Show Menu
Cheatography

Deming: Principles for Management Cheat Sheet (DRAFT) by [deleted]

14 Points for management making transitions

This is a draft cheat sheet. It is a work in progress and is not finished yet.

Inntro­duction

W. Edwards Deming offered 14 key principles for management to follow for signif­icantly improving the effect­iveness of a business or organi­zation. Many of the principles are philos­oph­ical. Others are more progra­mmatic. All are transf­orm­ative in nature. The points were first presented in his book Out of the Crisis. Below is the conden­sation of the 14 Points for Management as they appeared in the book.

14 Points

1. Create constancy of purpose toward improv­ement of product and service, with the aim to become compet­itive and to stay in business, and to provide jobs.
2. Adopt the new philos­ophy. We are in a new economic age. Western management must awaken to the challenge, must learn their respon­sib­ili­ties, and take on leadership for change.
3. Cease dependence on inspection to achieve quality. Eliminate the need for inspection on a mass basis by building quality into the product in the first place.
4. End the practice of awarding business on the basis of price tag. Instead, minimize total cost. Move toward a single supplier for any one item, on a long-term relati­onship of loyalty and trust.
5. Improve constantly and forever the system of production and service, to improve quality and produc­tivity, and thus constantly decrease costs.
6. Institute training on the job.
7. Institute leadership (see Point 12 and Ch. 8). The aim of superv­ision should be to help people and machines and gadgets to do a better job. Superv­ision of management is in need of overhaul, as well as superv­ision of production workers.
8. Drive out fear, so that everyone may work effect­ively for the company (see Ch. 3).
9. Break down barriers between depart­ments. People in research, design, sales, and production must work as a team, to foresee problems of production and in use that may be encoun­tered with the product or service.
10. Eliminate slogans, exhort­ations, and targets for the work force asking for zero defects and new levels of produc­tivity. Such exhort­ations only create advers­arial relati­ons­hips, as the bulk of the causes of low quality and low produc­tivity belong to the system and thus lie beyond the power of the work force.
Eliminate work standards (quotas) on the factory floor. Substitute leader­ship.
Eliminate management by objective. Eliminate management by numbers, numerical goals. Substitute leader­ship.
11. Remove barriers that rob the hourly worker of his right to pride of workma­nship. The respon­sib­ility of superv­isors must be changed from sheer numbers to quality.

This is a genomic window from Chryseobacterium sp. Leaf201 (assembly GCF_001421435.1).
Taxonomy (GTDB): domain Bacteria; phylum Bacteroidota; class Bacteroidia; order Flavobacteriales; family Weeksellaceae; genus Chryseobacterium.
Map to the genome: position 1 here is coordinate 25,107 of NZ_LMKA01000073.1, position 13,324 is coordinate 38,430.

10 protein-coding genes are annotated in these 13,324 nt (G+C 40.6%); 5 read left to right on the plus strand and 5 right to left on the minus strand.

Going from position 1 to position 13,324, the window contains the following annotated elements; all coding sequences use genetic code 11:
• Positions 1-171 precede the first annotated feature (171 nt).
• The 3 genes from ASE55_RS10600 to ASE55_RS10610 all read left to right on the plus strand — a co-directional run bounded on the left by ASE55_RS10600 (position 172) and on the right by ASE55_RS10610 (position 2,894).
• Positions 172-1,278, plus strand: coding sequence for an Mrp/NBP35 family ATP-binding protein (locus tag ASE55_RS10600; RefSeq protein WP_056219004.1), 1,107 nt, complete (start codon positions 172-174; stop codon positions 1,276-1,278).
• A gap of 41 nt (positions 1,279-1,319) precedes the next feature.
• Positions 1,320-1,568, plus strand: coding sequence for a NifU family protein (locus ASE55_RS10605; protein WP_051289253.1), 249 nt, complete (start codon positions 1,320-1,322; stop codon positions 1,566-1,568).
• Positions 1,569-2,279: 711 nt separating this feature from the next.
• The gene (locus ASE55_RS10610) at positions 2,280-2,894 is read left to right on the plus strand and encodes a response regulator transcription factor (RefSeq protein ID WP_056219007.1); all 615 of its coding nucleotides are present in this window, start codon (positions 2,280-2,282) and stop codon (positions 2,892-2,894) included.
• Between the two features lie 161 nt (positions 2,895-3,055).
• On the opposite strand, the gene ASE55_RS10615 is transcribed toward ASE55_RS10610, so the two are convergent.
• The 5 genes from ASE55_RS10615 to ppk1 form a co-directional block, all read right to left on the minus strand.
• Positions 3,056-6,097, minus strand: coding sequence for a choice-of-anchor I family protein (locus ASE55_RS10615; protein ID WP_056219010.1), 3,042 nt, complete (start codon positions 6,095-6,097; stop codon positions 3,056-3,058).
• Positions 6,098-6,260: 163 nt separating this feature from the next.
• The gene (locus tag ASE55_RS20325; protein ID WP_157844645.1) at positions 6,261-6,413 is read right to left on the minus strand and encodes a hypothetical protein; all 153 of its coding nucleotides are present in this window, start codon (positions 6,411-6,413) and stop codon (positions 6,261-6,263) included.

12. Remove barriers that rob people in management and in engine­ering of their right to pride of workma­nship. This means, inter alia, abolis­hment of the annual or merit rating and of management by object­ive..
13. Institute a vigorous program of education and self-i­mpr­ove­ment.
14. Put everybody in the company to work to accomplish the transf­orm­ation. The transf­orm­ation is everyb­ody's job.
 

Pyramid of Success

Introd­uction Seven Deadly Diseases

While the 14 Points for Management can be said to express Dr. Deming’s philosophy of transf­orm­ational manage­ment, his Seven Deadly Diseases of Management describe the most serious barriers that management faces to improving effect­iveness and continual improv­ement.

Seven Dead Diseases

1. Lack of constancy of purpose to plan product and service that will have a market and keep the company in business, and provide jobs.

2. Emphasis on short-term profits: short-term thinking (just the opposite from constancy of purpose to stay in business), fed by fear of unfriendly takeover, and by push from bankers and owners for dividends.

3. Evaluation of perfor­mance, merit rating, or annual review.

4. Mobility of manage­ment; job hopping.

5. Management by use only of visible figures, with little or no consid­eration of figures that are unknown or unknow­able.

6. Excessive medical costs.

7. Excessive costs of liability, swelled by lawyers that work on contin­gency fees.
Deming, W. Edwards (2011-­11-09). Out of the Crisis (pp. 97-98). MIT Press.

A Lesser Category of Obstacle

Neglecting long-range planning
Relying on technology to solve problems
Seeking examples to follow rather than developing solutions
Excuses, such as "our problems are differ­ent­"
Obsole­scence in school that management skill can be taught in classes
Reliance on quality control depart­ments rather than manage­ment, superv­isors, managers of purcha­sing, and production workers
Placing blame on workforces who are only respon­sible for 15% of mistakes where the system designed by management is respon­sible for 85% of the unintended conseq­uences
Relying on quality inspection rather than improving product quality